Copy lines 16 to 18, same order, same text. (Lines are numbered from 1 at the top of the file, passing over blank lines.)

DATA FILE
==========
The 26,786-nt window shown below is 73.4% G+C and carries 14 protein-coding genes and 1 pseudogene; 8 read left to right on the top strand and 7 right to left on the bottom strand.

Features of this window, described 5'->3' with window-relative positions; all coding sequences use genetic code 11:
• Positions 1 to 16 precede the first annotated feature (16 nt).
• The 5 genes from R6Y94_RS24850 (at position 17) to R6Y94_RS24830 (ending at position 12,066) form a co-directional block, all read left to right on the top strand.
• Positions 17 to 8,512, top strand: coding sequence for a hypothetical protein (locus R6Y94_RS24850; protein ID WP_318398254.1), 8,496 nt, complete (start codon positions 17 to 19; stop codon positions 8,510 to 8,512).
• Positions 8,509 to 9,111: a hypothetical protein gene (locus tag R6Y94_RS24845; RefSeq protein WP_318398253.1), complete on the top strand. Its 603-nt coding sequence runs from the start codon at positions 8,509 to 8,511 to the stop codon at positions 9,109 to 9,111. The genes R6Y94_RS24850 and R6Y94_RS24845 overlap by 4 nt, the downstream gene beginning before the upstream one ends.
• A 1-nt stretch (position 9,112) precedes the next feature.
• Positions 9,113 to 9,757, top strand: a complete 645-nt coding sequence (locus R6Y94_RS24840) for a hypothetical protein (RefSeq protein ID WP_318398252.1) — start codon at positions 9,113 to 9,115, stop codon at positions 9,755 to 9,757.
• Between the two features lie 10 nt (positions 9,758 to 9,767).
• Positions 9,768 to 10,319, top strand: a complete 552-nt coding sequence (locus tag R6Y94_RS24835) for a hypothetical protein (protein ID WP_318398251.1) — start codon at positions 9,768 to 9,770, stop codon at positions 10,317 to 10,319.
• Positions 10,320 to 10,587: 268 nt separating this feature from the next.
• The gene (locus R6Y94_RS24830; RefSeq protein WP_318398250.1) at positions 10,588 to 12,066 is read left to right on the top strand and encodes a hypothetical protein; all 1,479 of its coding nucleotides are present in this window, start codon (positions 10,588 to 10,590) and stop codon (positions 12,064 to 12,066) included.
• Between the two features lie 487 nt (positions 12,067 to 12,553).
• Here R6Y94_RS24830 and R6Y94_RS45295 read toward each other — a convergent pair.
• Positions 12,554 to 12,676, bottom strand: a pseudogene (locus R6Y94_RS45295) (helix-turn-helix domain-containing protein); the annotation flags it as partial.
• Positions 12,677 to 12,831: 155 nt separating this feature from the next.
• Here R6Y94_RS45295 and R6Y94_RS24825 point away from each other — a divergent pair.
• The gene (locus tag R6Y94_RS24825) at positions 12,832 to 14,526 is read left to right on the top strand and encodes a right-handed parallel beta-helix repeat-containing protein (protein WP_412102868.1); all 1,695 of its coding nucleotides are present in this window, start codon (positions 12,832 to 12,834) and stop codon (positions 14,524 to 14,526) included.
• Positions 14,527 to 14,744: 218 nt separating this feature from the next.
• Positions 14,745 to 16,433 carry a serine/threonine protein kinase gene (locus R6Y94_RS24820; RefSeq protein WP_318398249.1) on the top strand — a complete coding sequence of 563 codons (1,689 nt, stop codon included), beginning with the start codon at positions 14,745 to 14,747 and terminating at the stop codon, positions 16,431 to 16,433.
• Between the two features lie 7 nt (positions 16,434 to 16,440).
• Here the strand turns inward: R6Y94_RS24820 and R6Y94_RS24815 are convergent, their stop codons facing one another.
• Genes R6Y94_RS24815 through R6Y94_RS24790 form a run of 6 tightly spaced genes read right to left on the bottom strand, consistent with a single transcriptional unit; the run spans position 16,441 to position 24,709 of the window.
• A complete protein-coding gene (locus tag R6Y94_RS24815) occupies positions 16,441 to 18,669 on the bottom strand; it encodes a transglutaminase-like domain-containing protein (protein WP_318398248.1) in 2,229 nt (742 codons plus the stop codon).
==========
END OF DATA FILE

• Positions 12,677 to 12,831: 155 nt separating this feature from the next.
• Here R6Y94_RS45295 and R6Y94_RS24825 point away from each other — a divergent pair.
• The gene (locus tag R6Y94_RS24825) at positions 12,832 to 14,526 is read left to right on the top strand and encodes a right-handed parallel beta-helix repeat-containing protein (protein WP_412102868.1); all 1,695 of its coding nucleotides are present in this window, start codon (positions 12,832 to 12,834) and stop codon (positions 14,524 to 14,526) included.